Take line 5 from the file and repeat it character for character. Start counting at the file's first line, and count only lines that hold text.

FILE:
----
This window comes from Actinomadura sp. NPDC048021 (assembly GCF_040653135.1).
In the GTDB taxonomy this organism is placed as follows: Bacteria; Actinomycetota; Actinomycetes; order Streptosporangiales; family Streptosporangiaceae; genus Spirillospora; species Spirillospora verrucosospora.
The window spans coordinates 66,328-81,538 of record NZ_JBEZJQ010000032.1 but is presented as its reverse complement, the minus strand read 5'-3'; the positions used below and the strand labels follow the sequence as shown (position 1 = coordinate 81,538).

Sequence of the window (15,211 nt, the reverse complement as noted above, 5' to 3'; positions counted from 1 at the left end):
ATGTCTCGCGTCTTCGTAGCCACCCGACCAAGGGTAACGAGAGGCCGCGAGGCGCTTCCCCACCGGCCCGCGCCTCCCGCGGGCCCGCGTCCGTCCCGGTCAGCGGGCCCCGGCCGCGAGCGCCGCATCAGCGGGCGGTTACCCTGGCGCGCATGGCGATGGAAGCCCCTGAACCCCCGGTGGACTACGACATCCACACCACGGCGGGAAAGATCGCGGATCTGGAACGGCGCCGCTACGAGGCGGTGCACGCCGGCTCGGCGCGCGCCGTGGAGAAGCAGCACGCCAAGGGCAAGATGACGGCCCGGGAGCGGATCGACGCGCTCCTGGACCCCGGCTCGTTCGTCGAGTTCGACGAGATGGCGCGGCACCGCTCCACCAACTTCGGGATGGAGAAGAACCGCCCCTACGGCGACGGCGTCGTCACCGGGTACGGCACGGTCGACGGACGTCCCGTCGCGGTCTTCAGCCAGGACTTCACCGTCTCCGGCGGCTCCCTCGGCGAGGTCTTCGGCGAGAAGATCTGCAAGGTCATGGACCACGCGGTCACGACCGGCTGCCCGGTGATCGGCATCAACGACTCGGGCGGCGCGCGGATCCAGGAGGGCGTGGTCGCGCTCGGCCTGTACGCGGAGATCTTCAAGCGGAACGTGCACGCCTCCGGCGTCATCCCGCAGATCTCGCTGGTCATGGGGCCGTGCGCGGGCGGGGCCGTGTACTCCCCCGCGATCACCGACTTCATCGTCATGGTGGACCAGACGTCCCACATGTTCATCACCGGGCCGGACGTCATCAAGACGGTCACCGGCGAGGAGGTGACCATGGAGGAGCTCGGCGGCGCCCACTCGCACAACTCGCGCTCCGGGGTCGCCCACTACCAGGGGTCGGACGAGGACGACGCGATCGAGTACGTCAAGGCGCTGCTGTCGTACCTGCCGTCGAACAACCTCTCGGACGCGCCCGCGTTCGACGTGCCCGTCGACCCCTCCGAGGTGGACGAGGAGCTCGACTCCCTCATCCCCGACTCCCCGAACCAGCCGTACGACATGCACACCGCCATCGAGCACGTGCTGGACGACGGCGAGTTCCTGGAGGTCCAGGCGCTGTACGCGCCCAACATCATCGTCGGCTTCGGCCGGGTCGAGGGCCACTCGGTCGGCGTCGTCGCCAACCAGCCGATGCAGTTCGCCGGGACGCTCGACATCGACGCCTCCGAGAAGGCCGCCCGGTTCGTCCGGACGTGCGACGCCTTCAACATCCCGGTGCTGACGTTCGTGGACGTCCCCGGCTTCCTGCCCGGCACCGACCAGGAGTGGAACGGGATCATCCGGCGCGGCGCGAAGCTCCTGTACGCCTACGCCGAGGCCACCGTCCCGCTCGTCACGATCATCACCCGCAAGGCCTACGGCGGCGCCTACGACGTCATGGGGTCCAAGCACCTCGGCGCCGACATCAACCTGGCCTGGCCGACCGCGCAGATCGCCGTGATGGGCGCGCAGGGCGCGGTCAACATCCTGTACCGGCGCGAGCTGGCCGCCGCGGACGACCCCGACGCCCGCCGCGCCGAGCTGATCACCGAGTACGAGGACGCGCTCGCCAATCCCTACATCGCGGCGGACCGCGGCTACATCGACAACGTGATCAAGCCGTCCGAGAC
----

ATGTCTCGCGTCTTCGTAGCCACCCGACCAAGGGTAACGAGAGGCCGCGAGGCGCTTCCCCACCGGCCCGCGCCTCCCGCGGGCCCGCGTCCGTCCCGGTCAGCGGGCCCCGGCCGCGAGCGCCGCATCAGCGGGCGGTTACCCTGGCGCGCATGGCGATGGAAGCCCCTGAACCCCCGGTGGACTACGACATCCACACCACGGCGGGAAAGATCGCGGATCTGGAACGGCGCCGCTACGAGGCGGTGCACGCCGGCTCGGCGCGCGCCGTGGAGAAGCAGCACGCCAAGGGCAAGATGACGGCCCGGGAGCGGATCGACGCGCTCCTGGACCCCGGCTCGTTCGTCGAGTTCGACGAGATGGCGCGGCACCGCTCCACCAACTTCGGGATGGAGAAGAACCGCCCCTACGGCGACGGCGTCGTCACCGGGTACGGCACGGTCGACGGACGTCCCGTCGCGGTCTTCAGCCAGGACTTCACCGTCTCCGGCGGCTCCCTCGGCGAGGTCTTCGGCGAGAAGATCTGCAAGGTCATGGACCACGCGGTCACGACCGGCTGCCCGGTGATCGGCATCAACGACTCGGGCGGCGCGCGGATCCAGGAGGGCGTGGTCGCGCTCGGCCTGTACGCGGAGATCTTCAAGCGGAACGTGCACGCCTCCGGCGTCATCCCGCAGATCTCGCTGGTCATGGGGCCGTGCGCGGGCGGGGCCGTGTACTCCCCCGCGATCACCGACTTCATCGTCATGGTGGACCAGACGTCCCACATGTTCATCACCGGGCCGGACGTCATCAAGACGGTCACCGGCGAGGAGGTGACCATGGAGGAGCTCGGCGGCGCCCACTCGCACAACTCGCGCTCCGGGGTCGCCCACTACCAGGGGTCGGACGAGGACGACGCGATCGAGTACGTCAAGGCGCTGCTGTCGTACCTGCCGTCGAACAACCTCTCGGACGCGCCCGCGTTCGACGTGCCCGTCGACCCCTCCGAGGTGGACGAGGAGCTCGACTCCCTCATCCCCGACTCCCCGAACCAGCCGTACGACATGCACACCGCCATCGAGCACGTGCTGGACGACGGCGAGTTCCTGGAGGTCCAGGCGCTGTACGCGCCCAACATCATCGTCGGCTTCGGCCGGGTCGAGGGCCACTCGGTCGGCGTCGTCGCCAACCAGCCGATGCAGTTCGCCGGGACGCTCGACATCGACGCCTCCGAGAAGGCCGCCCGGTTCGTCCGGACGTGCGACGCCTTCAACATCCCGGTGCTGACGTTCGTGGACGTCCCCGGCTTCCTGCCCGGCACCGACCAGGAGTGGAACGGGATCATCCGGCGCGGCGCGAAGCTCCTGTACGCCTACGCCGAGGCCACCGTCCCGCTCGTCACGATCATCACCCGCAAGGCCTACGGCGGCGCCTACGACGTCATGGGGTCCAAGCACCTCGGCGCCGACATCAACCTGGCCTGGCCGACCGCGCAGATCGCCGTGATGGGCGCGCAGGGCGCGGTCAACATCCTGTACCGGCGCGAGCTGGCCGCCGCGGACGACCCCGACGCCCGCCGCGCCGAGCTGATCACCGAGTACGAGGACGCGCTCGCCAATCCCTACATCGCGGCGGACCGCGGCTACATCGACAACGTGATCAAGCCGTCCGAGAC